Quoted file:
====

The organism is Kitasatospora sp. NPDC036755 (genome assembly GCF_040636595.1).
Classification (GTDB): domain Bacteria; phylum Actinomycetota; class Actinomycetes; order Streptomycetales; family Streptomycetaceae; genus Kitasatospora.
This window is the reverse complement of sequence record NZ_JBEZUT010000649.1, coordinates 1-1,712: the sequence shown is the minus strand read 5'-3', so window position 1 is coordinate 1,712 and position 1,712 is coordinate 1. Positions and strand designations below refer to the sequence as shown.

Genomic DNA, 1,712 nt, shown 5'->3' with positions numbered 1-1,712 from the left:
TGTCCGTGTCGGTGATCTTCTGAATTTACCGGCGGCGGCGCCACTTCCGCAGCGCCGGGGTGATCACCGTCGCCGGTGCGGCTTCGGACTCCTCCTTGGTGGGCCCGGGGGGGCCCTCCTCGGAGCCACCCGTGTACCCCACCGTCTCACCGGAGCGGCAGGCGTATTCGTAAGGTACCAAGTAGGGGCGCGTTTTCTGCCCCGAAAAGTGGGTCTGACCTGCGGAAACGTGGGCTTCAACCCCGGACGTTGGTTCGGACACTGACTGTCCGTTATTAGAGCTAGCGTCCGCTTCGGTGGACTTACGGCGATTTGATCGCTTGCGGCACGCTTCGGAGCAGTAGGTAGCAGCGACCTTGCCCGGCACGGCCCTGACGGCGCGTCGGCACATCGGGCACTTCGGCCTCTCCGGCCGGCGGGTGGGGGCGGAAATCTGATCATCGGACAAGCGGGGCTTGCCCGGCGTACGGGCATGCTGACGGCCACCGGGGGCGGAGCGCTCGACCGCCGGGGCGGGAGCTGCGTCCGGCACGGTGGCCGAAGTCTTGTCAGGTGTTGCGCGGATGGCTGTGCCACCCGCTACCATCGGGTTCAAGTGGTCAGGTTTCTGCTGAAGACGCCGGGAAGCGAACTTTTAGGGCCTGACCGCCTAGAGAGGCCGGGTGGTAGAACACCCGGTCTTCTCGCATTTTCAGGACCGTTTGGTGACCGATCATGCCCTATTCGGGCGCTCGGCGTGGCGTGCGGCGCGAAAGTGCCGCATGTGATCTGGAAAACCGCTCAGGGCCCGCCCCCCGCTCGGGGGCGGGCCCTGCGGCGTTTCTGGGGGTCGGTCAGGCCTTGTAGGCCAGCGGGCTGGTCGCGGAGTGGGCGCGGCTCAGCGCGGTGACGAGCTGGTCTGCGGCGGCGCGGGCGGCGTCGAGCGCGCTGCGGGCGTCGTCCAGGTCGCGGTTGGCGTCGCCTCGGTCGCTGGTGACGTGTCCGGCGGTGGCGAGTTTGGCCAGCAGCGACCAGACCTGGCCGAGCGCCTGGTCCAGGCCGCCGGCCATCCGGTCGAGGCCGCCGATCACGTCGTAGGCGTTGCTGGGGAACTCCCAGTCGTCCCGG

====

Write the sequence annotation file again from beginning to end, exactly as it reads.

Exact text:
The organism is Kitasatospora sp. NPDC036755 (genome assembly GCF_040636595.1).
Classification (GTDB): domain Bacteria; phylum Actinomycetota; class Actinomycetes; order Streptomycetales; family Streptomycetaceae; genus Kitasatospora.
This window is the reverse complement of sequence record NZ_JBEZUT010000649.1, coordinates 1-1,712: the sequence shown is the minus strand read 5'-3', so window position 1 is coordinate 1,712 and position 1,712 is coordinate 1. Positions and strand designations below refer to the sequence as shown.

Genomic DNA, 1,712 nt, shown 5'->3' with positions numbered 1-1,712 from the left:
TGTCCGTGTCGGTGATCTTCTGAATTTACCGGCGGCGGCGCCACTTCCGCAGCGCCGGGGTGATCACCGTCGCCGGTGCGGCTTCGGACTCCTCCTTGGTGGGCCCGGGGGGGCCCTCCTCGGAGCCACCCGTGTACCCCACCGTCTCACCGGAGCGGCAGGCGTATTCGTAAGGTACCAAGTAGGGGCGCGTTTTCTGCCCCGAAAAGTGGGTCTGACCTGCGGAAACGTGGGCTTCAACCCCGGACGTTGGTTCGGACACTGACTGTCCGTTATTAGAGCTAGCGTCCGCTTCGGTGGACTTACGGCGATTTGATCGCTTGCGGCACGCTTCGGAGCAGTAGGTAGCAGCGACCTTGCCCGGCACGGCCCTGACGGCGCGTCGGCACATCGGGCACTTCGGCCTCTCCGGCCGGCGGGTGGGGGCGGAAATCTGATCATCGGACAAGCGGGGCTTGCCCGGCGTACGGGCATGCTGACGGCCACCGGGGGCGGAGCGCTCGACCGCCGGGGCGGGAGCTGCGTCCGGCACGGTGGCCGAAGTCTTGTCAGGTGTTGCGCGGATGGCTGTGCCACCCGCTACCATCGGGTTCAAGTGGTCAGGTTTCTGCTGAAGACGCCGGGAAGCGAACTTTTAGGGCCTGACCGCCTAGAGAGGCCGGGTGGTAGAACACCCGGTCTTCTCGCATTTTCAGGACCGTTTGGTGACCGATCATGCCCTATTCGGGCGCTCGGCGTGGCGTGCGGCGCGAAAGTGCCGCATGTGATCTGGAAAACCGCTCAGGGCCCGCCCCCCGCTCGGGGGCGGGCCCTGCGGCGTTTCTGGGGGTCGGTCAGGCCTTGTAGGCCAGCGGGCTGGTCGCGGAGTGGGCGCGGCTCAGCGCGGTGACGAGCTGGTCTGCGGCGGCGCGGGCGGCGTCGAGCGCGCTGCGGGCGTCGTCCAGGTCGCGGTTGGCGTCGCCTCGGTCGCTGGTGACGTGTCCGGCGGTGGCGAGTTTGGCCAGCAGCGACCAGACCTGGCCGAGCGCCTGGTCCAGGCCGCCGGCCATCCGGTCGAGGCCGCCGATCACGTCGTAGGCGTTGCTGGGGAACTCCCAGTCGTCCCGG